WILLIAMSTOWN — “Your daughter is a pistol,” a neighbor, David, said when phoning me Dec. 26.
Earlier in the day, I was sitting on the sofa in my condo, just daydreaming, when my daughter, Jennifer, phoned.
“Hi, Mom, there’s a gift for you at the door,” she said.
I asked if she had some newfangled device that shows when a gift she had ordered was delivered.
“No, I’m standing at your door holding your gift,” said Jennifer, who lives in Bayside, N.Y. (Jennifer and David had spoken briefly in the condo parking lot.)
I already had received several Christmas gifts from Jennifer, so, the newest one was a surprise, but not as big a surprise as Jenny appearing at my door.
It has been difficult to go without seeing each other during the pandemic, but we agreed that we had no choice. I am in the elder age group that is more vulnerable to deadly COVID-19. And I do not want Jennifer traveling under the circumstances.
Nonetheless, on Dec. 26, Jennifer was sitting on the stairs outside my condo suite, wearing a mask. Her first words were, “I’m not coming in.”
Under normal circumstances, I would have insisted, persuaded, cajoled Jennifer into staying overnight. After all, it is a 3½-hour drive between Bayside and Williamstown.
Sadly, COVID protocol is causing rifts in some families. I know that an adult son is not speaking to his mother because she won’t let him stay in her home. And a father moved his 21-year-old daughter into an apartment, as she disregards safety guidelines.
Jennifer and I physically distanced as she instructed me on the use of the gift she hand-delivered: a GrandPad. With this simple and secure tablet for senior citizens, it is easy to view photos and videos, play games, listen to music, check emails, make phone calls and video calls and more.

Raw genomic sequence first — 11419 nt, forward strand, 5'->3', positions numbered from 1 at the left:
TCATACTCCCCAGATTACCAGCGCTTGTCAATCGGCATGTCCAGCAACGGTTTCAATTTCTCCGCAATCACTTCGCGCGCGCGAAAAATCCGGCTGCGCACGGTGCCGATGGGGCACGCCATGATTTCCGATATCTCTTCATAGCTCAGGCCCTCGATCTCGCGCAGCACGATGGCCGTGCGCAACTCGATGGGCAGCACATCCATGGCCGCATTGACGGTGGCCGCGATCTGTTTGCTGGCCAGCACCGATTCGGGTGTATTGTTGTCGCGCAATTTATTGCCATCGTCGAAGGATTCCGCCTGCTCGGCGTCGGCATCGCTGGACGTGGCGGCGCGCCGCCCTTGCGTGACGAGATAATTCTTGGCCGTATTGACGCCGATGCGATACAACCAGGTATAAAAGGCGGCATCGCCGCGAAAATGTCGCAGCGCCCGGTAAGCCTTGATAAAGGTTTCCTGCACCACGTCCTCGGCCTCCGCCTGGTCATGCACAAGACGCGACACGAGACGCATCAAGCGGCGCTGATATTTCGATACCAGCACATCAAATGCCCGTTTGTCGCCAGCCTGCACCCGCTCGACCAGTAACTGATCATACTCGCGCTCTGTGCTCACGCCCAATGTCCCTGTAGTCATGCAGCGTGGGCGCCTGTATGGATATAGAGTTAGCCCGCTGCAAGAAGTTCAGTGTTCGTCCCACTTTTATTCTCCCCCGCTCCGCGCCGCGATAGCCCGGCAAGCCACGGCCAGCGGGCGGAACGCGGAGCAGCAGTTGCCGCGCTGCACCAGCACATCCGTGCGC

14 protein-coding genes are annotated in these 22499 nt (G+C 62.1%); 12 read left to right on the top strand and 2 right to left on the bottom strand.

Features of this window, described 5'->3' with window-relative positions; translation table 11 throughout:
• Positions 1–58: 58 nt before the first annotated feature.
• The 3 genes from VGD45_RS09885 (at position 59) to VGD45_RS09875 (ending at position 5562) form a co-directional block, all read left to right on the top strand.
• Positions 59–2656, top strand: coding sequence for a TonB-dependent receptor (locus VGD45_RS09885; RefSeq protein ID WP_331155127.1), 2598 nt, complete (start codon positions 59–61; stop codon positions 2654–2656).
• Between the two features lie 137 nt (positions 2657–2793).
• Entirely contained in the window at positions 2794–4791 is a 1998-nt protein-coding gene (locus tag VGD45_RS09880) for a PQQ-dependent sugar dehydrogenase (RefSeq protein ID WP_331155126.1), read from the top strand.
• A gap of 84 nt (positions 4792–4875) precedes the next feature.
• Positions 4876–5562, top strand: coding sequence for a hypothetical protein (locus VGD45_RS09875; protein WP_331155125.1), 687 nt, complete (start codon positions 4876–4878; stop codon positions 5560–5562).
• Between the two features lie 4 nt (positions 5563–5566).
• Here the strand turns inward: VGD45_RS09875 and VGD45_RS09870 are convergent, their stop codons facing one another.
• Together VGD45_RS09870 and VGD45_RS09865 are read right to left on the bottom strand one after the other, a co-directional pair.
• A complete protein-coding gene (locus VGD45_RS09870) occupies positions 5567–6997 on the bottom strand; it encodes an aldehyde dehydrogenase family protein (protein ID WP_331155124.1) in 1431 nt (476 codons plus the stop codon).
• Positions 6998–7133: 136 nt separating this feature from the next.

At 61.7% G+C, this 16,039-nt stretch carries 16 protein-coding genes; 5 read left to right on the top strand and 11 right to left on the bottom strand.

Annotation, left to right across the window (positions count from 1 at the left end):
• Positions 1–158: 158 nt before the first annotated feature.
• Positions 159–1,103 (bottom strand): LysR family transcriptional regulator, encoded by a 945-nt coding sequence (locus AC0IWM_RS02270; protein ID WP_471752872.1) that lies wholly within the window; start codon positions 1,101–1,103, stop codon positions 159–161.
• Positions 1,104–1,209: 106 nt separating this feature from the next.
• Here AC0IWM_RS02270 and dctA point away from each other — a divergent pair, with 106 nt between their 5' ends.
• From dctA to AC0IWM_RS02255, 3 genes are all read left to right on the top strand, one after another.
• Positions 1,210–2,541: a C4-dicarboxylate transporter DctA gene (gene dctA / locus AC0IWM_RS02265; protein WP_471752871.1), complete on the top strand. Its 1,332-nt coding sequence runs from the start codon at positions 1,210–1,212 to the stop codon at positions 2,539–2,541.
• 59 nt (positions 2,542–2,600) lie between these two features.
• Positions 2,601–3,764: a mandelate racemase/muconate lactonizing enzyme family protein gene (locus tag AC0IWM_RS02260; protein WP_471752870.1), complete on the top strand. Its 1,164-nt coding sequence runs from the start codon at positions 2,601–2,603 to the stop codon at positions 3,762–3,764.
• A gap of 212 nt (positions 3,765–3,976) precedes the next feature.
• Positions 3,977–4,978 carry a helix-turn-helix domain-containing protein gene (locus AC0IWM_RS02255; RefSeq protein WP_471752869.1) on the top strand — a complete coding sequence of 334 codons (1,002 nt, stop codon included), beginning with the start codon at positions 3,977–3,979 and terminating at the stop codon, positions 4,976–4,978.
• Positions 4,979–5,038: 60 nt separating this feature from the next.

As soon as I was able to use the GrandPad without any help, Jennifer drove back to her home. (Air hugs and kisses.)
I made a video call to my granddaughter, Alyssa, whose twins, Ariana and Angelo, are 20 months old. I got a kick out of Ariana reading aloud a book I sent her for Christmas. She was so serious, eyes riveted to the pages, fingers running under the words, I felt that I should understand what she was saying.
Angelo threw me a kiss and then turned shy and buried his face in the sofa.
I caught my son, Christopher, unshaven, when I made a video call to him in his home on Long Island. It brought back memories of when he had grown a beard during the time he was working on his senior thesis at Williams College.
He told me his copy of the thesis was ruined when his apartment was flooded. I am going to send him the copy he gave to his father and me.
My cousin Rosemarie, who lives in Yorktown Heights, N.Y., was sitting in her living room when we connected on a video call. I admired a needlework hanging on the wall.
“It took me years to make it,” Rosemarie said.
“You haven’t seen my kitchen since it was redone.” Then she led me into the kitchen.
Her husband, Ed, a model airplane enthusiast was out “playing with his new toy.” He was standing on a hill flying his new drone. I could see him on my GrandPad.
There was a comforting feeling of normality — like when I used to stop for a visit on my way to see my children.
When Jennifer phoned and asked, “Has GrandPad helped raise your spirits?” I was able to say, “It truly does.”
“Have you played Scramble on the GrandPad?” Jennifer asked, knowing Scramble is a version of Scrabble, my favorite board game.
“Not yet,” I said, but I played blackjack. Jennifer was surprised that I liked blackjack.
“It’s fun,” I said,” especially when you don’t lose real money. “